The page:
LAUREN SILVERMAN, BYLINE: DeSoto High School is home to one of the top football teams in Texas. At practice today, you won't see head to head action or hear the thud of players falling to the ground after a tackle.

BEATTIE: Come on, on your feet. Come on, son. Come on, son. On your feet.

SILVERMAN: The state that brought you "Friday Night Lights" and more recently a $60 million high school football stadium has adopted one of the strictest limits on high school contact and tackling at practices. Desoto coach Paul Beattie.

BEATTIE: This is a tackling circuit. The way we modified it is we're not going to take them to the ground. We don't want to hurt our own players.

SILVERMAN: In this drill, players run past, instead of into, each other. But players like varsity linebacker Derion Woods are conflicted.

DERION WOODS: I mean, they do it to keep us healthy, but as a linebacker you do like hitting, but we do understand they do it to just keep us healthy throughout the season.

SILVERMAN: Texas and Arizona both have rules in effect limiting contact during high school football practice. But most states have no regulations. In Dallas, I'm Lauren Silverman.

UNIDENTIFIED MAN: One, two, three, (unintelligible).

CALKINS: Back here, in the Bay Area, if you get a concussion, you might end up at the University Of California San Francisco Hospital with Dr. Carlin Senter, a primary care sports physician.

CARLINE SENTER: I'm going to read you the words and you repeat them back to me in whatever order.

CALKINS: She gave me a concussion assessment, which includes a memory test. I didn't get them all.

SENTER: Elbow, apple, carpet, saddle, bubble.

CALKINS: But you try it. So how do we figure out who just forgets bubble and who has a concussion?

SENTER: So it's very hard to know because we don't have a baseline. Who knows? You might not be so good at remembering things.

CALKINS: The NFL makes all players take a medical exam at the beginning of each year. This gives their doctors a baseline assessment of players' regular mental and physical state. At high schools, there's no standard medical testing for football players. Nor is there a standard requirement for medical personnel to be employed by the team.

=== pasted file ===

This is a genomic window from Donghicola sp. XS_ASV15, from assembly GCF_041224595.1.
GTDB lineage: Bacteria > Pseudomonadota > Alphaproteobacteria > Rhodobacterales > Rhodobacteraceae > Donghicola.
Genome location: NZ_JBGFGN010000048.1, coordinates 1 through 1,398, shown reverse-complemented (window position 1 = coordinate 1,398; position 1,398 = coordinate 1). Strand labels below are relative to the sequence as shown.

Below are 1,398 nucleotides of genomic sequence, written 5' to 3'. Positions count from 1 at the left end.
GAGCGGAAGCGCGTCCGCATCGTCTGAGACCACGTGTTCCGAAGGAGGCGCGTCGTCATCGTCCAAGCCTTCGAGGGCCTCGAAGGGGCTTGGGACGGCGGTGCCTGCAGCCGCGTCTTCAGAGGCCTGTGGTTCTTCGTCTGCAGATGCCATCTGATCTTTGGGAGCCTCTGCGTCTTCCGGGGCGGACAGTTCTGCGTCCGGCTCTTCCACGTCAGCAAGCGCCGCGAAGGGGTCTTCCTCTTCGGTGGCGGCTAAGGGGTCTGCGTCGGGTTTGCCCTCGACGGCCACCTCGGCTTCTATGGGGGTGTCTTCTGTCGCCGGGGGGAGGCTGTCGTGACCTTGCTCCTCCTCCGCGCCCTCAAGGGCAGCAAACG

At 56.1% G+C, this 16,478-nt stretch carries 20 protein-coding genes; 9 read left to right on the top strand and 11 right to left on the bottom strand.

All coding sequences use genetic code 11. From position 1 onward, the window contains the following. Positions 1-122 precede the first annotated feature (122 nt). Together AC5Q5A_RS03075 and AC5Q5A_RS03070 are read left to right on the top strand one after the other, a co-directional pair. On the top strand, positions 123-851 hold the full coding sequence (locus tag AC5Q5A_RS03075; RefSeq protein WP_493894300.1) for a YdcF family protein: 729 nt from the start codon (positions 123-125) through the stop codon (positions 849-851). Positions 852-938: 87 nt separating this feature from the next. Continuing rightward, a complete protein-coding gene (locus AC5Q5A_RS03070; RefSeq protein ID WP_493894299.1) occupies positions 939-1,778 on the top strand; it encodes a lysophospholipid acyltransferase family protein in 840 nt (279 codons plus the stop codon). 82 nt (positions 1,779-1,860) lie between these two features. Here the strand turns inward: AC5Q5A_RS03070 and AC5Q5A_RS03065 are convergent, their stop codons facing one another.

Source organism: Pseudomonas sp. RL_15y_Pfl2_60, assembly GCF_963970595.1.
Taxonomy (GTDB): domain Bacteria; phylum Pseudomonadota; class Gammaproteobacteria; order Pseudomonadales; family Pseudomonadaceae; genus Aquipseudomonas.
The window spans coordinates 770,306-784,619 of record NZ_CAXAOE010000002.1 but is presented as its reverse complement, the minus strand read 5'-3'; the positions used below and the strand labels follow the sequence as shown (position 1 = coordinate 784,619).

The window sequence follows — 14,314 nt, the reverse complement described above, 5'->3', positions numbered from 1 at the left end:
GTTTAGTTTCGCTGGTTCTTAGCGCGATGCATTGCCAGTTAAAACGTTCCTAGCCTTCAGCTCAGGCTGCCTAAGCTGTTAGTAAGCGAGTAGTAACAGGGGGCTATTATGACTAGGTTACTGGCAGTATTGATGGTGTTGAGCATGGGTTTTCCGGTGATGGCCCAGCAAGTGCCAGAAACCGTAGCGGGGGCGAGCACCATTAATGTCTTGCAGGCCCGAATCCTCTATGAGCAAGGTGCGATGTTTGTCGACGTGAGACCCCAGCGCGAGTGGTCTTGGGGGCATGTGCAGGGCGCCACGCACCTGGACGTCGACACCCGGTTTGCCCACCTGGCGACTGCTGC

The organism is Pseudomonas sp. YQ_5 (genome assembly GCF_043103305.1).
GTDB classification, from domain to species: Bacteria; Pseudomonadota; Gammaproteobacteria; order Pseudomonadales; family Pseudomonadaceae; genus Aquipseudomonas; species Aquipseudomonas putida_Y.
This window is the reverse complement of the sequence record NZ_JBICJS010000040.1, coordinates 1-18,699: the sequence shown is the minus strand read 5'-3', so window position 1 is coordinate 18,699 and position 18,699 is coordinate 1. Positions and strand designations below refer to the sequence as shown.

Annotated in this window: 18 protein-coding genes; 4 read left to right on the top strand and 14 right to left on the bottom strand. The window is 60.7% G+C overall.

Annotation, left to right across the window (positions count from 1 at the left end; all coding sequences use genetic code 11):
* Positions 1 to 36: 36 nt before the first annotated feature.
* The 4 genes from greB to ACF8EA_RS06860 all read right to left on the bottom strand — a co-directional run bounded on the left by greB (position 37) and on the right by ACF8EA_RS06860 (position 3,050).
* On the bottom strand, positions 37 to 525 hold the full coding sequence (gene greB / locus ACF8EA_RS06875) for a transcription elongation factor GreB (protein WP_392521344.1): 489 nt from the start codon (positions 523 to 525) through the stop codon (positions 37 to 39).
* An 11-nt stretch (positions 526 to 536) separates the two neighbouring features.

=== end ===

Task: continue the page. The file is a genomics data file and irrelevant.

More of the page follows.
This can contribute to situations like 16-year-old Jackson Wegner. He plays for the Novato Hornets, about 30 miles north of San Francisco.

JACKSON WEGNER: I went up over here by the end zone to catch a ball, and I jumped up and landed on my back and my head just whipped back and just slammed against the turf and that was it.

CALKINS: Jackson got a concussion during practice last season, but it wasn't diagnosed so he played in the next game. As kicker, he hit three field goals before a coach came to tell Jackson's mom, Christine Wegner, something was wrong.

CHRISTINE WEGNER: He came to get me and said, Jackson has a concussion. He does not even know where he is or what field goal he's supposed to be kicking at. And this was after he already scored all these points.

CALKINS: Christine Wegner wants the team to be able to identify concussions sooner. But there's some debate about how to do that. She supported her son's team getting a baseline concussion test at the beginning of the new season. It's an extra expense, but to commissioner Russell White, who governs all high school sports in Oakland, it's worth it.

RUSSELL WHITE: You know, when you start seeing the NFL doing things, high schools, colleges are not too far behind. I think it needs to happen.

CALKINS: Commissioner White loves the game. He's played all his life and even made it to the NFL. But when it comes to his own children getting into football...

WHITE: I often see my oldest son playing pickup games, and they're out there just doing what we did, out there tackling each other. And you start seeing the moves, you start seeing the speed and you see him smiling. How do you say, no?

CALKINS: Joining a team is a decision that parents and teenagers have to make together. Check out the safety standards at your school and understand football is a dangerous game. But dang, is it fun. For NPR News, I'm Kendrick Calkins. Transcript provided by NPR, Copyright NPR.